Florida teen stumbles upon mammoth tooth
SEMINOLE, Fla. - A 16-year-old high school student stumbled upon what archaeologists say could be the biggest fossil find in Pinellas County in nearly a century. A shiny black rock caught Sierra Sarti-Sweeney's eye as she was taking pictures last month in Boca Ciega Millennium Park.
"I looked down and saw a huge bone that could not be a rock. Most of it was exposed, but we dug and found that it was bigger and bigger. I thought, 'Oh my gosh, what are these? Are they people bones?'" she said.
The jaw and tooth weigh 65 pounds and are about a yard long. Sarti-Sweeney took the bones home and, after some online research with her older brother, determined the football-sized rock was actually the tooth of a long-extinct mammoth.
Paleontology and archaeology experts have confirmed the find, and recent digging at the site has turned up teeth and bones from a second mammoth, giant sloths, camels, turtles with shells up to 6-feet-long, saber-toothed cats and giant armadillos the size of Volkswagen Beetles.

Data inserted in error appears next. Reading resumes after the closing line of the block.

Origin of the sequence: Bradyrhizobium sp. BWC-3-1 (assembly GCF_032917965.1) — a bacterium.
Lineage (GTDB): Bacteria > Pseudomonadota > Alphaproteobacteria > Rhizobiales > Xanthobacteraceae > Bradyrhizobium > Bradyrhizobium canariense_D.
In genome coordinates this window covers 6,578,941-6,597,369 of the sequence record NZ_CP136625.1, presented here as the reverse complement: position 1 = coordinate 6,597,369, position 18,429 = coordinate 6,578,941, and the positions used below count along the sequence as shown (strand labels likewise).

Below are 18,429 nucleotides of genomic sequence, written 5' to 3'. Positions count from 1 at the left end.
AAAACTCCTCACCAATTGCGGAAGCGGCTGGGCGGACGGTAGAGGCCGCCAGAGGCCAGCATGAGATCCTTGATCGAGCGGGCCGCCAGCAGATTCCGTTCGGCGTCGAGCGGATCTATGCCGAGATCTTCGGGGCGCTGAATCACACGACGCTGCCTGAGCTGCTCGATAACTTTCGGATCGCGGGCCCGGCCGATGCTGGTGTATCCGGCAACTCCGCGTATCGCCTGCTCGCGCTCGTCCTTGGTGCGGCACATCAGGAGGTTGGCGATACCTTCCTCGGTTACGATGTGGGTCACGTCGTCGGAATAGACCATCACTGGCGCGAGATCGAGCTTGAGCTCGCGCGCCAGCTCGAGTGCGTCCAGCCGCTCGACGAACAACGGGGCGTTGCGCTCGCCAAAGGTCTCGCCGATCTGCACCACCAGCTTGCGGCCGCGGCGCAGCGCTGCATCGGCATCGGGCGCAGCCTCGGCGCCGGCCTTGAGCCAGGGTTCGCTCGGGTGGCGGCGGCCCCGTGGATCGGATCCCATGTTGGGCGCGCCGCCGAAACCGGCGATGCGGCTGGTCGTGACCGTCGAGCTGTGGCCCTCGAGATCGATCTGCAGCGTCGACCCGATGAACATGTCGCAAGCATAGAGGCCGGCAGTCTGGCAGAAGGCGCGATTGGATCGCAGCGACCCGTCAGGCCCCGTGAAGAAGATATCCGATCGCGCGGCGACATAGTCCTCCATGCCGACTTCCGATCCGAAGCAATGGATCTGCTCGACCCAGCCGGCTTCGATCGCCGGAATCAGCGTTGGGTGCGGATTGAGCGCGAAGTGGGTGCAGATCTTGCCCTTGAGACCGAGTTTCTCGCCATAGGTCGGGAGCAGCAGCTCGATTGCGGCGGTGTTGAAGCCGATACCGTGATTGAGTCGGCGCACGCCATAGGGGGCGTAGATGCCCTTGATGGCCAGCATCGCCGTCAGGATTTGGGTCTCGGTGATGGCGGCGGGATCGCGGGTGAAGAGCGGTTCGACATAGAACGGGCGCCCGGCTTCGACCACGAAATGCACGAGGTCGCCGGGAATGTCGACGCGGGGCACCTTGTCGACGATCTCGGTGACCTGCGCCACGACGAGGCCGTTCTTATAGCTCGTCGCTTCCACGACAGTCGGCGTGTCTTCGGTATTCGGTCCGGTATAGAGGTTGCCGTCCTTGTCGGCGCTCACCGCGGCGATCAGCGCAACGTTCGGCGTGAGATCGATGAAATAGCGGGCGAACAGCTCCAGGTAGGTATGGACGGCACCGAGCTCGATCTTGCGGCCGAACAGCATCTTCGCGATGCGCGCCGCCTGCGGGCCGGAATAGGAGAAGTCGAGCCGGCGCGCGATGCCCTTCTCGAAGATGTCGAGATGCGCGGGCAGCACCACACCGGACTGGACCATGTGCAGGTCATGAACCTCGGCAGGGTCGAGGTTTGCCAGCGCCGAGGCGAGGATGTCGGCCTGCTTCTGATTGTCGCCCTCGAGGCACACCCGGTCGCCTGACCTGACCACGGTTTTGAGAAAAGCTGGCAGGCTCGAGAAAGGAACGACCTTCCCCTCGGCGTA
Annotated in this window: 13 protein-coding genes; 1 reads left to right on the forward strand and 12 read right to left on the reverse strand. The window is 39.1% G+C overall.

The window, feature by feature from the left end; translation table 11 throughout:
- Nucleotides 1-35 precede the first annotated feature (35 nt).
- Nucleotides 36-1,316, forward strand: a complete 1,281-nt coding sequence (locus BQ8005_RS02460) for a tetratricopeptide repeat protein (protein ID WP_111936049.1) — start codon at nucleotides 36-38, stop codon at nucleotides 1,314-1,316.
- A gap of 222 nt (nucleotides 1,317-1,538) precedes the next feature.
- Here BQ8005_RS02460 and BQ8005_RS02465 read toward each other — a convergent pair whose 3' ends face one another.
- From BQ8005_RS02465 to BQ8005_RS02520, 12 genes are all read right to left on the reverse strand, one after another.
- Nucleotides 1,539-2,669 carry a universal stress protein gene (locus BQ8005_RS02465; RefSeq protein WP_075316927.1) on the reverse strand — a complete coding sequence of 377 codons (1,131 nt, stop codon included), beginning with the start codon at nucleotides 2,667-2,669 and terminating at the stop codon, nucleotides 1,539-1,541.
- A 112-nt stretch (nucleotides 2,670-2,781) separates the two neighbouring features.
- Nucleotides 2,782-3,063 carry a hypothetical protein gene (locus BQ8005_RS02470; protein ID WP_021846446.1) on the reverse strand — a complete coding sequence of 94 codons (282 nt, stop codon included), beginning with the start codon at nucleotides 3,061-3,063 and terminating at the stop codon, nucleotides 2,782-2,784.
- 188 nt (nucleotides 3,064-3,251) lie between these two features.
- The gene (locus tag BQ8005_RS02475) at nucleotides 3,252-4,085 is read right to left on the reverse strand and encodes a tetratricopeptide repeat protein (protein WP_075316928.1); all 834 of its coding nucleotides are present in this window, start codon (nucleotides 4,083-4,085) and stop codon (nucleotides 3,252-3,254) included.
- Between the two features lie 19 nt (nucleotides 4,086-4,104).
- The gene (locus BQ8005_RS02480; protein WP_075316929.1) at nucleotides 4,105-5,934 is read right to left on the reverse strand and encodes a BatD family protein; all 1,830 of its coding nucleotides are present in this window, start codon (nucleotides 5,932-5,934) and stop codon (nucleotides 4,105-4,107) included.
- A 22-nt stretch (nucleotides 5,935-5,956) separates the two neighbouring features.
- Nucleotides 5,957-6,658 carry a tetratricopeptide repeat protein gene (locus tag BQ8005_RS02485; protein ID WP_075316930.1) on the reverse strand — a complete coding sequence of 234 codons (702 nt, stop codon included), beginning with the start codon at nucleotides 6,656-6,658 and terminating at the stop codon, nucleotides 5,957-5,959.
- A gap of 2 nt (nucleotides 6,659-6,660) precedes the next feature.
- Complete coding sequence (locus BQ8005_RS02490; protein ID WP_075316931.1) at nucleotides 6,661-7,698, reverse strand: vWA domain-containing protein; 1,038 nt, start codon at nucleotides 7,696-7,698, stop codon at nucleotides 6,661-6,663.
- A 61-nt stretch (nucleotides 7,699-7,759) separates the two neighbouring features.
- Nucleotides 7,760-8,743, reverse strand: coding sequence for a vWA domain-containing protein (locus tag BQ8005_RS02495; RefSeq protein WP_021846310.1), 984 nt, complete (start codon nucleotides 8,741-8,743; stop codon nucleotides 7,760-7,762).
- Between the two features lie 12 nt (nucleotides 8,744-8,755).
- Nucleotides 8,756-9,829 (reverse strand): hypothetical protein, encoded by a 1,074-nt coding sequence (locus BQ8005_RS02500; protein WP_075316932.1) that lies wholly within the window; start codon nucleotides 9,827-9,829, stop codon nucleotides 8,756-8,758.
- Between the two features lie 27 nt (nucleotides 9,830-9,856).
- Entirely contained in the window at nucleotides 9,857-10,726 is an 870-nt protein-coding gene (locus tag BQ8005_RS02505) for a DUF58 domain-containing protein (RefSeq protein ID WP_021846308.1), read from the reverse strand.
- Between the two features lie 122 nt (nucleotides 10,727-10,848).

Scientists believe the remains are between 10,000 and 100,000 years old.
"It's possible that it's an old river valley, (and) the animals got caught in the muck or the river washed all these animals down into one place at one time," he said. "We can get a better handle on it by analyzing the soil," said Richard Estabrook, director of USF's Florida Public Archaeology Network.